Not long ago, I stumbled across a phenomenon in the AFOL community previously unknown to me: the secret world of sig fig swapping. There is a whole subset of the AFOL community who trade their personalized Minifigures all over the world. As it turns out, a friend of mine is big into the trading scene. Many of you know her as the Instagram sensation, @HeathersBricks. Heather Davis and I sat down one evening for a chat about her LEGO® experiences and how she got involved in trading minifigs. Additionally, she gave me insights and pointers into sig fig design with the aim of trading. It is not as simple as you might think!
For those who do not know Heather, she is an avid AFOL and active member in the LEGO® community. She is best known for posting amazing shots of her custom LEGO® city on Instagram, as well as her phenomenal Minifigure collection. Heather owns every character from all the collectible series, including Mr. Gold. Each series hangs masterfully displayed in a frame on her Minifigure wall. Her LEGO® love story is a long one. “I started collecting LEGO® in about the mid ‘90s,” Heather recalls. “I started buying LEGO® sets for myself with the Western sets. Fort Legoredo was my favorite, and it went from there. I bought most of the Western sets, and I purchased a few Islanders sets. But it was kind of sporadic. I don’t know why, but I thought I should keep some of them sealed. I still have some of them in the original packaging.”
Heather’s favorite set from the ’90s was Fort Legoredo.
Like many parents, Heather’s own LEGO® collection went on hold for a time while her children were growing and building throughout the early ‘00s. During those years, the family LEGO® collection focused on her kids’ interests. However, everything changed in 2007. “My collection kind of got a reboot when we were in Chicago visiting a LEGO® Store,” says Heather. “I saw the Café Corner, which was just released at the time. I really wanted to buy the set right then, but I knew that my family would probably disapprove. So, I went home, and I contemplated for a while. Later, I bought it from 1-800-LEGO. So, LEGO® caught my eye again in 2007, and it has just gone from there.”
However, Heather’s epic city and Instagram profile did not come around until much later. In fact, the city that many of us know from her social media pages did not start coming together for another decade. “I always had dreams of creating a city,” Heather recounts. “So, I started buying up sets that had a lot of pieces in them, so that I could create buildings of my own and try to make a city. Things like Harry Potter castles. I even purchased the original Diagon Alley way back when. It is in the original box. I wanted to modify it to make it more like the modular buildings. I wasn’t ever courageous enough to open it and do it (laughs).”
Heather has many classic sets still sealed in the original box 😮
“I also collected the winter village sets. I would put them together and then I would store them in a box. Every Christmas we would just get them out and put them on a bookcase or something. So, the winter village took off easier, I should say, than a main street or something like a city,” says Heather.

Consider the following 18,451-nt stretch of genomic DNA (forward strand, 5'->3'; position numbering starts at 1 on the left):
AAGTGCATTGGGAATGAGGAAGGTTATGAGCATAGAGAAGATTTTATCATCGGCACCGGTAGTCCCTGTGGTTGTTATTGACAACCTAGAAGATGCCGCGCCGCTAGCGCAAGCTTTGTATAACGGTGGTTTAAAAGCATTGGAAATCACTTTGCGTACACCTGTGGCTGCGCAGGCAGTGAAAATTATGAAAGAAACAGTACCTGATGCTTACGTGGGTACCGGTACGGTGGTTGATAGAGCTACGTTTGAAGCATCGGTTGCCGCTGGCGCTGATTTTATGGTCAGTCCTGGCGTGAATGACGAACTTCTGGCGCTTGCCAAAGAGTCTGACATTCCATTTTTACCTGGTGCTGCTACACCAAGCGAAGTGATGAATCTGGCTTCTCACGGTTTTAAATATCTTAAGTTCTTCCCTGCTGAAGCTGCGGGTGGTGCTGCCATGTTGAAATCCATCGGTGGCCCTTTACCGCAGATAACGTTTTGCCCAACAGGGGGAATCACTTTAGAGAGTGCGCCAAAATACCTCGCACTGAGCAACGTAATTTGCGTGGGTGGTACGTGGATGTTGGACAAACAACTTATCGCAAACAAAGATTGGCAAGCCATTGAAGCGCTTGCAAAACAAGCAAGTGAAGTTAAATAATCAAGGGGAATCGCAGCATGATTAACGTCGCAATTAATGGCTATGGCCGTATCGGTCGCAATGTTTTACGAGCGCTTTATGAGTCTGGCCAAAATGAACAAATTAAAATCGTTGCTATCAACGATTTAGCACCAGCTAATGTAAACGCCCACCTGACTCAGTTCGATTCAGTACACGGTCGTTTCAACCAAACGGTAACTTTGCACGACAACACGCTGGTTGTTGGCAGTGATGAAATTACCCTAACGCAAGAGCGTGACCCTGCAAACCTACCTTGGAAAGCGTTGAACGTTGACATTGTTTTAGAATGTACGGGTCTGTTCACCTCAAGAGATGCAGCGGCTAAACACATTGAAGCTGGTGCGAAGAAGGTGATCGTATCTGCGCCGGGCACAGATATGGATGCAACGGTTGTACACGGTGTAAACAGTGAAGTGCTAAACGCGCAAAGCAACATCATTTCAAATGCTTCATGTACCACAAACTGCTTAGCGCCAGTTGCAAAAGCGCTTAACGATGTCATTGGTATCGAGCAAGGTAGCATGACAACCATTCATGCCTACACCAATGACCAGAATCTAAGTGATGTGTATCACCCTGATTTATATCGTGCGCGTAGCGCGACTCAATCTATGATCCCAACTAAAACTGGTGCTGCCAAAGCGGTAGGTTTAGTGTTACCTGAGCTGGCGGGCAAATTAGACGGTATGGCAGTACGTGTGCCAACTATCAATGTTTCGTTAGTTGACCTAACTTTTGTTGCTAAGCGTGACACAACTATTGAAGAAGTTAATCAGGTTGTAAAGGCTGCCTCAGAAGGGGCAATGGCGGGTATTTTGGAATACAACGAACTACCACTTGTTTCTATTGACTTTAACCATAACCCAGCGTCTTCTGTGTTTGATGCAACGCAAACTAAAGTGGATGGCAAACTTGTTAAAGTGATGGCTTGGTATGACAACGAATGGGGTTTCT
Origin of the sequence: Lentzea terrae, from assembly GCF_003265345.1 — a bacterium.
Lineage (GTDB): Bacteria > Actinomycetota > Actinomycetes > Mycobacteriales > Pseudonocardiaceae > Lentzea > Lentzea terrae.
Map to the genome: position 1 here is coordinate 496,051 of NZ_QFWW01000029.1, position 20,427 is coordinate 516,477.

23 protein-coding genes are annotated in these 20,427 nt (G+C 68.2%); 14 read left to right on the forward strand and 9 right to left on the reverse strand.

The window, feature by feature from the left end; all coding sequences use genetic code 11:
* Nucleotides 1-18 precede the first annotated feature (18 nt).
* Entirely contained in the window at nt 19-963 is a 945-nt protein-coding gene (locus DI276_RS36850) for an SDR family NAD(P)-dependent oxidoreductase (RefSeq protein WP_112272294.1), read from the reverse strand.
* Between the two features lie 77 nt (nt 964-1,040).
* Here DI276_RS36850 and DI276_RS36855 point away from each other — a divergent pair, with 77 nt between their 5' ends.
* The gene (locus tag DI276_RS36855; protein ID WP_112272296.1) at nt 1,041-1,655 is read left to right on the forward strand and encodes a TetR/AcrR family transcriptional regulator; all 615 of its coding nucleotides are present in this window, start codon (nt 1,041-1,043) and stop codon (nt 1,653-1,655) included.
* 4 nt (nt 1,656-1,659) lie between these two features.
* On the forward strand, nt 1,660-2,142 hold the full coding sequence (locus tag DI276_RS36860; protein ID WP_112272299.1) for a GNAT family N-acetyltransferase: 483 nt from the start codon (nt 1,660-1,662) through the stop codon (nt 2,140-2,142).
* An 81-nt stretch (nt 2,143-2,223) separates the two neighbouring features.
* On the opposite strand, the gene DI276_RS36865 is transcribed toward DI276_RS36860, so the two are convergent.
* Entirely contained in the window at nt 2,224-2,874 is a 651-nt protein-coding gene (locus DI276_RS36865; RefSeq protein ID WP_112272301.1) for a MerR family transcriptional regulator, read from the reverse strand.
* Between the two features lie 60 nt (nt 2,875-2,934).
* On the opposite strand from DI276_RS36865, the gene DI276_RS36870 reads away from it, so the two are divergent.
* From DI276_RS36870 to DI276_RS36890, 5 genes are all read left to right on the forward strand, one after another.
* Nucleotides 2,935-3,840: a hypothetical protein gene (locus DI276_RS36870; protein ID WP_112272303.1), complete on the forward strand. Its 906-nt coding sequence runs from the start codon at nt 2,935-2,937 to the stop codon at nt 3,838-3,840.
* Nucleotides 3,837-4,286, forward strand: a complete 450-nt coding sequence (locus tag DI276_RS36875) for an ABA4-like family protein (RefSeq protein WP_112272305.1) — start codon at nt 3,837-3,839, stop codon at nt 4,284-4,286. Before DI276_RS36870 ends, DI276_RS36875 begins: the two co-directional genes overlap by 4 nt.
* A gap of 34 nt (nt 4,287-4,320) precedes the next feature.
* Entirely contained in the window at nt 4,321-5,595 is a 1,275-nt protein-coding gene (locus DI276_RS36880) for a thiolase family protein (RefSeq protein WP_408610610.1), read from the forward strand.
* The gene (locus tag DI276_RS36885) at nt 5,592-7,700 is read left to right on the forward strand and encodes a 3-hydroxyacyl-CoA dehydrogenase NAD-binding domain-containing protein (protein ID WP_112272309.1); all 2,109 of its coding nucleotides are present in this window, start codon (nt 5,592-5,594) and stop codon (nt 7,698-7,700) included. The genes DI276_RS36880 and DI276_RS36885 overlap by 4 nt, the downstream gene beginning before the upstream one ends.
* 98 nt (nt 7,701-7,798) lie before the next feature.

Apart from her seasonal winter village, Heather’s city got underway shortly after joining Instagram. She recalls: “I started following accounts of people who built LEGO® and displayed it on Instagram several years ago. It sparked my interest. I was really excited that other people were building cities. I really thought that I was the only one (laughs). In the fall of 2016, I started asking people about their set-ups and what tables they used. I asked over a dozen people on Instagram. I got one response. That was from Mark Segedie, @MrBookieBoo on Instagram. He talked to me about IKEA tables. He told me which tables, and which legs he was using. Also, how easily the baseplates fit, and how the tables work modularly like the city does. He encouraged me to get a few tables and just try it out. So, my city began in about June of 2017.”
In the early days, Heather received guidance from @MrBookieBoo on Instagram.
According to Heather, the AFOL community was instrumental in encouraging her to continue and share her experiences. “I remember getting a few messages here and there from Mark asking how it was going. I would send him some pictures of some sparsely decorated tables. It was really good to have that encouragement. I noticed that the community is like that. At the time, I hadn’t posted or anything. But I remember sharing pictures with him and a few others that I became friends with. He was just the type of person who was very encouraging to me. So, I thank him all the time for my account and for getting me out of the closet (laughs).”
Not long after Heather’s Instagram journey began, she stumbled upon a new avenue in the LEGO® community. She found other AFOLs discussing how they used to trade Minifigures through the mail. Intrigued, Heather pursued the topic, and may even have played a role in bringing the trend back into full swing. However, before she could trade, Heather needed a sig-fig. “How long ago did I make my sig fig?” Heather contemplates, “I don’t know. The hardest part about making a sig fig for me was knowing that once I made it and put it out there, it was forever [laughs]. I did ask a few other people, and of course my friend Mark helped me decide.”